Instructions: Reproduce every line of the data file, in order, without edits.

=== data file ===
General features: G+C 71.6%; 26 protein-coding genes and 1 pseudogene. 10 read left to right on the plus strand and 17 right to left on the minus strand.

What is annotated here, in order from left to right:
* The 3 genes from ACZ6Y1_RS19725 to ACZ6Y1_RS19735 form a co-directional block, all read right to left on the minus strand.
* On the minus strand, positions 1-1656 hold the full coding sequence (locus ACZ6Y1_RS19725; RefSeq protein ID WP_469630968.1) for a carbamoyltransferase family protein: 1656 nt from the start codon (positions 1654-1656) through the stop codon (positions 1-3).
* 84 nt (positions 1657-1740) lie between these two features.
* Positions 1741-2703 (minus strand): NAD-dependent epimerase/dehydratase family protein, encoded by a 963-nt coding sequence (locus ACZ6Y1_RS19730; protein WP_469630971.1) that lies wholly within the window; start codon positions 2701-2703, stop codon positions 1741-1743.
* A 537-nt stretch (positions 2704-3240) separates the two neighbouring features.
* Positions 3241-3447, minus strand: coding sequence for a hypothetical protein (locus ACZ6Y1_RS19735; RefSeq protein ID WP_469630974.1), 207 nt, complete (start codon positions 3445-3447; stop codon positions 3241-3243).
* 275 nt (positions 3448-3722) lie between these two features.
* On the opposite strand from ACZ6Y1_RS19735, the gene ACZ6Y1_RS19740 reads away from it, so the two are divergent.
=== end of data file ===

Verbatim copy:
General features: G+C 71.6%; 26 protein-coding genes and 1 pseudogene. 10 read left to right on the plus strand and 17 right to left on the minus strand.

What is annotated here, in order from left to right:
* The 3 genes from ACZ6Y1_RS19725 to ACZ6Y1_RS19735 form a co-directional block, all read right to left on the minus strand.
* On the minus strand, positions 1-1656 hold the full coding sequence (locus ACZ6Y1_RS19725; RefSeq protein ID WP_469630968.1) for a carbamoyltransferase family protein: 1656 nt from the start codon (positions 1654-1656) through the stop codon (positions 1-3).
* 84 nt (positions 1657-1740) lie between these two features.
* Positions 1741-2703 (minus strand): NAD-dependent epimerase/dehydratase family protein, encoded by a 963-nt coding sequence (locus ACZ6Y1_RS19730; protein WP_469630971.1) that lies wholly within the window; start codon positions 2701-2703, stop codon positions 1741-1743.
* A 537-nt stretch (positions 2704-3240) separates the two neighbouring features.
* Positions 3241-3447, minus strand: coding sequence for a hypothetical protein (locus ACZ6Y1_RS19735; RefSeq protein ID WP_469630974.1), 207 nt, complete (start codon positions 3445-3447; stop codon positions 3241-3243).
* 275 nt (positions 3448-3722) lie between these two features.
* On the opposite strand from ACZ6Y1_RS19735, the gene ACZ6Y1_RS19740 reads away from it, so the two are divergent.